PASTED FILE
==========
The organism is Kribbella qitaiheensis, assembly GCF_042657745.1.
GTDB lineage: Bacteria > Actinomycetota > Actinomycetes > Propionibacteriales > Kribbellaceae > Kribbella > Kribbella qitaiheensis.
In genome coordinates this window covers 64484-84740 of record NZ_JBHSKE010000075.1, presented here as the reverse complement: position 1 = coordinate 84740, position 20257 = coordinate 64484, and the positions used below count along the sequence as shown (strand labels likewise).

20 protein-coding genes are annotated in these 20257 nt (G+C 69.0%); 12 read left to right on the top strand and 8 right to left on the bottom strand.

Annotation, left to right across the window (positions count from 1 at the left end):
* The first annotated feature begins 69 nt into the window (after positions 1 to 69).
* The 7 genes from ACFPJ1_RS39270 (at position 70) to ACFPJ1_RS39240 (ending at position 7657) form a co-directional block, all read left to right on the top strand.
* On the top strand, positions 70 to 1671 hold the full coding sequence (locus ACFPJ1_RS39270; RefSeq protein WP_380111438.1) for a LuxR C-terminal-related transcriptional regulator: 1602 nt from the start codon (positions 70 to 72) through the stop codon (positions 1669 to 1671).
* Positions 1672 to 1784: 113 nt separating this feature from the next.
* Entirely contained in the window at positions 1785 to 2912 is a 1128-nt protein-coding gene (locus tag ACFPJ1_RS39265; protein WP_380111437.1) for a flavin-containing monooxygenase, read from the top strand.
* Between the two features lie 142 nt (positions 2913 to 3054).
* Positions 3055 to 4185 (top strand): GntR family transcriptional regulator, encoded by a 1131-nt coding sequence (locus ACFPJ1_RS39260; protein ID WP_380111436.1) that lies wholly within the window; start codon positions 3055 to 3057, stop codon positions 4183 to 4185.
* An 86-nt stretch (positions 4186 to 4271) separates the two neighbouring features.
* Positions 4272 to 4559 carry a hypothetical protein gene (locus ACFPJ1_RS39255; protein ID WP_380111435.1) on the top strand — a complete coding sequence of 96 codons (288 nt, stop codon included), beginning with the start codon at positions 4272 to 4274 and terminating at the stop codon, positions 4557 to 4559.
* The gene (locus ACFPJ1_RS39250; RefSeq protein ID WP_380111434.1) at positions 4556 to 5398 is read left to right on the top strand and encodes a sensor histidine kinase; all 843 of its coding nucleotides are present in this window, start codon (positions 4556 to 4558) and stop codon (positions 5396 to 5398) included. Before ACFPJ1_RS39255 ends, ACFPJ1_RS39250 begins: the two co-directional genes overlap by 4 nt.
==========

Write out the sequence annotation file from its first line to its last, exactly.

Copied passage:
The organism is Kribbella qitaiheensis, assembly GCF_042657745.1.
GTDB lineage: Bacteria > Actinomycetota > Actinomycetes > Propionibacteriales > Kribbellaceae > Kribbella > Kribbella qitaiheensis.
In genome coordinates this window covers 64484-84740 of record NZ_JBHSKE010000075.1, presented here as the reverse complement: position 1 = coordinate 84740, position 20257 = coordinate 64484, and the positions used below count along the sequence as shown (strand labels likewise).

20 protein-coding genes are annotated in these 20257 nt (G+C 69.0%); 12 read left to right on the top strand and 8 right to left on the bottom strand.

Annotation, left to right across the window (positions count from 1 at the left end):
* The first annotated feature begins 69 nt into the window (after positions 1 to 69).
* The 7 genes from ACFPJ1_RS39270 (at position 70) to ACFPJ1_RS39240 (ending at position 7657) form a co-directional block, all read left to right on the top strand.
* On the top strand, positions 70 to 1671 hold the full coding sequence (locus ACFPJ1_RS39270; RefSeq protein WP_380111438.1) for a LuxR C-terminal-related transcriptional regulator: 1602 nt from the start codon (positions 70 to 72) through the stop codon (positions 1669 to 1671).
* Positions 1672 to 1784: 113 nt separating this feature from the next.
* Entirely contained in the window at positions 1785 to 2912 is a 1128-nt protein-coding gene (locus tag ACFPJ1_RS39265; protein WP_380111437.1) for a flavin-containing monooxygenase, read from the top strand.
* Between the two features lie 142 nt (positions 2913 to 3054).
* Positions 3055 to 4185 (top strand): GntR family transcriptional regulator, encoded by a 1131-nt coding sequence (locus ACFPJ1_RS39260; protein ID WP_380111436.1) that lies wholly within the window; start codon positions 3055 to 3057, stop codon positions 4183 to 4185.
* An 86-nt stretch (positions 4186 to 4271) separates the two neighbouring features.
* Positions 4272 to 4559 carry a hypothetical protein gene (locus ACFPJ1_RS39255; protein ID WP_380111435.1) on the top strand — a complete coding sequence of 96 codons (288 nt, stop codon included), beginning with the start codon at positions 4272 to 4274 and terminating at the stop codon, positions 4557 to 4559.
* The gene (locus ACFPJ1_RS39250; RefSeq protein ID WP_380111434.1) at positions 4556 to 5398 is read left to right on the top strand and encodes a sensor histidine kinase; all 843 of its coding nucleotides are present in this window, start codon (positions 4556 to 4558) and stop codon (positions 5396 to 5398) included. Before ACFPJ1_RS39255 ends, ACFPJ1_RS39250 begins: the two co-directional genes overlap by 4 nt.